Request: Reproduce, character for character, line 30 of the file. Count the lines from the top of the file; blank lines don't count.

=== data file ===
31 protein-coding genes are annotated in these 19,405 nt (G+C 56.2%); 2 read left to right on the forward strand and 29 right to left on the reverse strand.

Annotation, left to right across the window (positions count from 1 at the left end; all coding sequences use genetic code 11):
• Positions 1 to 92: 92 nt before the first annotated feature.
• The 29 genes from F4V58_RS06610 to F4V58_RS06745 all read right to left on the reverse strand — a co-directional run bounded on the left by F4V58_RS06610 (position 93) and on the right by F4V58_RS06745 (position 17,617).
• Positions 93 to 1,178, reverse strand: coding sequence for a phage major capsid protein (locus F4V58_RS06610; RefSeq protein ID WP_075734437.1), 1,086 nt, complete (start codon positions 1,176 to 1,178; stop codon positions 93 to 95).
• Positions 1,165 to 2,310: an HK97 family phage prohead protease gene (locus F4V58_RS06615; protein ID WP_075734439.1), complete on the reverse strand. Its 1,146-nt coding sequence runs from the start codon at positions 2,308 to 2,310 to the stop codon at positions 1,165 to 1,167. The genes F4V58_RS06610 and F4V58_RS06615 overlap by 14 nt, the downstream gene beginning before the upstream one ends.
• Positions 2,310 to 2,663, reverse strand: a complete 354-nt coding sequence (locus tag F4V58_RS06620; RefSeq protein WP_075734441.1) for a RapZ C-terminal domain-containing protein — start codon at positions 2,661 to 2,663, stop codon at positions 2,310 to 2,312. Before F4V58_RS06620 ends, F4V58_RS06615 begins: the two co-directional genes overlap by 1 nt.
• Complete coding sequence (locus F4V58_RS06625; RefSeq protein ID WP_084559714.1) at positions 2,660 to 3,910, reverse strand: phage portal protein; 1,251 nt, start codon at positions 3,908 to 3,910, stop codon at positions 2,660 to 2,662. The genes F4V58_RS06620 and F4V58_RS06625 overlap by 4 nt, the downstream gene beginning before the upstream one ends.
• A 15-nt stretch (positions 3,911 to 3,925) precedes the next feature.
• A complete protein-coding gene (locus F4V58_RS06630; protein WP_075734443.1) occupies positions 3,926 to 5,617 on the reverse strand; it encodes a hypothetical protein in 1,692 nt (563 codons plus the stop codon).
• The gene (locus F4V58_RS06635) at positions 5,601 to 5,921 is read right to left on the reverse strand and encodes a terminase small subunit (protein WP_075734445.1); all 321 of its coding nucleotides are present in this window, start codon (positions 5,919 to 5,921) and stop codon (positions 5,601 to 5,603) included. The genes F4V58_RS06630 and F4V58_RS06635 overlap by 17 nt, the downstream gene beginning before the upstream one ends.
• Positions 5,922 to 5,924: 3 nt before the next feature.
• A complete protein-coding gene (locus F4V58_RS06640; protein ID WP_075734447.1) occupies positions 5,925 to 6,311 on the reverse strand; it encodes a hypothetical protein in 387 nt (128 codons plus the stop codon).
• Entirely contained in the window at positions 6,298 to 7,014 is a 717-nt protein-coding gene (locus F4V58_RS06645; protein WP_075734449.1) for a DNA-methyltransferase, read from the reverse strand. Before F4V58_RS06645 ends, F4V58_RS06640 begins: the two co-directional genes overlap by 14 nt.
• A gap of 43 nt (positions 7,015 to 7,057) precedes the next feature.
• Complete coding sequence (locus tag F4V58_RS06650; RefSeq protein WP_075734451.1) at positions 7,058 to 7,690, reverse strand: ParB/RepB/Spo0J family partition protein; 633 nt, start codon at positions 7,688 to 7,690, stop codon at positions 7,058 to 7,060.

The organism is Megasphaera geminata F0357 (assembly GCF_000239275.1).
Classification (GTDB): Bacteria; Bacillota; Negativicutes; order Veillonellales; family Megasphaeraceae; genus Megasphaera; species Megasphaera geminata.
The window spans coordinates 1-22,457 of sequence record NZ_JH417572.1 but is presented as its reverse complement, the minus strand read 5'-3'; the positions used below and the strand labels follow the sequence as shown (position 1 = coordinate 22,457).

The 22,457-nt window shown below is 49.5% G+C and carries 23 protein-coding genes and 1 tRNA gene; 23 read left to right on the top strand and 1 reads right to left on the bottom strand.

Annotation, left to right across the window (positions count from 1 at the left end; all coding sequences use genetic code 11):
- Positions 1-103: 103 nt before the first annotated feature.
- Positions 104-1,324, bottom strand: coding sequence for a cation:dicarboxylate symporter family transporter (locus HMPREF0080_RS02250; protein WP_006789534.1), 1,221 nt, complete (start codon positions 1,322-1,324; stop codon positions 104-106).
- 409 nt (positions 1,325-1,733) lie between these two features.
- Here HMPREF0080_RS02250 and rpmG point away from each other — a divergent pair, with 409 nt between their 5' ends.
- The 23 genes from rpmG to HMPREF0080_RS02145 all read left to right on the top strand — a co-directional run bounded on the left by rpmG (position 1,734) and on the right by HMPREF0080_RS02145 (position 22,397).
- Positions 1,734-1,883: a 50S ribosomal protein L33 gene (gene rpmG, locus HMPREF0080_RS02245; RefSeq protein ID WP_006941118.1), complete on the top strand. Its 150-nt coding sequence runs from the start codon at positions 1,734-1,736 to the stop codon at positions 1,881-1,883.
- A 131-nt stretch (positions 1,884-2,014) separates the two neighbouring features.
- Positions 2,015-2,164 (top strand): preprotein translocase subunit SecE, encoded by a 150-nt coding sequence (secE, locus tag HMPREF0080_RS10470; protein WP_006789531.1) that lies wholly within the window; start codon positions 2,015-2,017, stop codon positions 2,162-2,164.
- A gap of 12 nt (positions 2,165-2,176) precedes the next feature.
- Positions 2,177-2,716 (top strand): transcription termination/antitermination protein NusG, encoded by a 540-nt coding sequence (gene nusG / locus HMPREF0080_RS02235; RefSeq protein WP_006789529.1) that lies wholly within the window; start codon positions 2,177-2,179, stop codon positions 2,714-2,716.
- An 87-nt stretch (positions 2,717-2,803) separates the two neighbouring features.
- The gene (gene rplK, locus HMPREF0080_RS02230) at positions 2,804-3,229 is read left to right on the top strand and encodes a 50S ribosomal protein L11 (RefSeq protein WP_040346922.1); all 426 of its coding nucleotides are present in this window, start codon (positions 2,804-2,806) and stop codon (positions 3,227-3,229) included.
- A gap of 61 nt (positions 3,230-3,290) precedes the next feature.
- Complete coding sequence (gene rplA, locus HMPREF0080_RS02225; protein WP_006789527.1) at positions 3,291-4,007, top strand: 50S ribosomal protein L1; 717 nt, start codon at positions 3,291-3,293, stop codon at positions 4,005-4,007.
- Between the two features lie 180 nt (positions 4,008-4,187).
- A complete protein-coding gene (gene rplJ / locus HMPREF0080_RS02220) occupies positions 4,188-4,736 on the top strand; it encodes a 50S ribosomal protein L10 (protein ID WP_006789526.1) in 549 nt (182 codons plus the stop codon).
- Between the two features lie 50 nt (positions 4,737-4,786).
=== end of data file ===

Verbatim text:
- A gap of 12 nt (positions 2,165-2,176) precedes the next feature.